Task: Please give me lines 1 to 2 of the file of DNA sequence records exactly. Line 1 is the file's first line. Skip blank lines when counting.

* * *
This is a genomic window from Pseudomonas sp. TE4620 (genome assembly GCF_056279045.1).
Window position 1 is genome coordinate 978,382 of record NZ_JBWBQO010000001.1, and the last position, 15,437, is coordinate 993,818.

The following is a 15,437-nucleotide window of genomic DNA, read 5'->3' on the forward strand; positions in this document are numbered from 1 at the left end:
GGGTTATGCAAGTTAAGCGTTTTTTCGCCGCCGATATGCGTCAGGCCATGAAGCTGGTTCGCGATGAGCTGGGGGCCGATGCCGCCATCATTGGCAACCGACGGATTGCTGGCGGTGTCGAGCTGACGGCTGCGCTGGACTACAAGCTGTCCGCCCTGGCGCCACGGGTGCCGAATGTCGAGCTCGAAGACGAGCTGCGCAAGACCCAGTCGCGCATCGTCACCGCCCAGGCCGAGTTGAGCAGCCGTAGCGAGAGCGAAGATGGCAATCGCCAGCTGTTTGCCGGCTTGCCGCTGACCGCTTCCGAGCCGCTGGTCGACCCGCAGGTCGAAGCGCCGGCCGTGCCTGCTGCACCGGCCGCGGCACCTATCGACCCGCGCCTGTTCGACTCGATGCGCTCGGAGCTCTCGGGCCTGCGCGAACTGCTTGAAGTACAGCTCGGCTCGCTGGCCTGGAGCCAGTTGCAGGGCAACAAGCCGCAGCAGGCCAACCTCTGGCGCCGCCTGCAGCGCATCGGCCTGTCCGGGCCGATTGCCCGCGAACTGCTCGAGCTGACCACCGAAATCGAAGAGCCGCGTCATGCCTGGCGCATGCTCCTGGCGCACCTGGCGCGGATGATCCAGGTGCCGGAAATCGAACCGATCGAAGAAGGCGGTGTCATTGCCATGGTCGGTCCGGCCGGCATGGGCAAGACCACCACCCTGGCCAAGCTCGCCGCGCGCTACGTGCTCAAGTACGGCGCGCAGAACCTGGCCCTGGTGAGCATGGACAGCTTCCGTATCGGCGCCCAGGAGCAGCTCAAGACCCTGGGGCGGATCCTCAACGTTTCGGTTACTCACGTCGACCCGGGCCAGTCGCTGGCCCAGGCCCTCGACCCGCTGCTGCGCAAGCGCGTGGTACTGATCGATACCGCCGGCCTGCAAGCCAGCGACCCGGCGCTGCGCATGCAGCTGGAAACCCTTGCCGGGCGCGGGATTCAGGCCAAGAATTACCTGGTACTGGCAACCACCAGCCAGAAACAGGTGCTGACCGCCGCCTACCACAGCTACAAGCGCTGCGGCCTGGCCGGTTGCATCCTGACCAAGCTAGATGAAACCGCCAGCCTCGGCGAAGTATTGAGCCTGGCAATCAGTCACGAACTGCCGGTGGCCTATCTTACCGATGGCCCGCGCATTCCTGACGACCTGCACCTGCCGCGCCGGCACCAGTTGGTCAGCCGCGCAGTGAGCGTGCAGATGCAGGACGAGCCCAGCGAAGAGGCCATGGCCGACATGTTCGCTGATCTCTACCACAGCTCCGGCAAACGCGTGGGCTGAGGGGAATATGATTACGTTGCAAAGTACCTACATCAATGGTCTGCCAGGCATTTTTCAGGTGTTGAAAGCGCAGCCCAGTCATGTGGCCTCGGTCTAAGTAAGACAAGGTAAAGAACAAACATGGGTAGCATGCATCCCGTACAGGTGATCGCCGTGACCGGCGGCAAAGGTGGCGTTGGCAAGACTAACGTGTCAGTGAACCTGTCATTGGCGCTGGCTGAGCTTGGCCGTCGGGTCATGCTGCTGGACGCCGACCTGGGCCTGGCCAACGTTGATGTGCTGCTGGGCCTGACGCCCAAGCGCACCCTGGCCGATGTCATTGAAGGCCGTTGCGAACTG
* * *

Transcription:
This is a genomic window from Pseudomonas sp. TE4620 (genome assembly GCF_056279045.1).
Window position 1 is genome coordinate 978,382 of record NZ_JBWBQO010000001.1, and the last position, 15,437, is coordinate 993,818.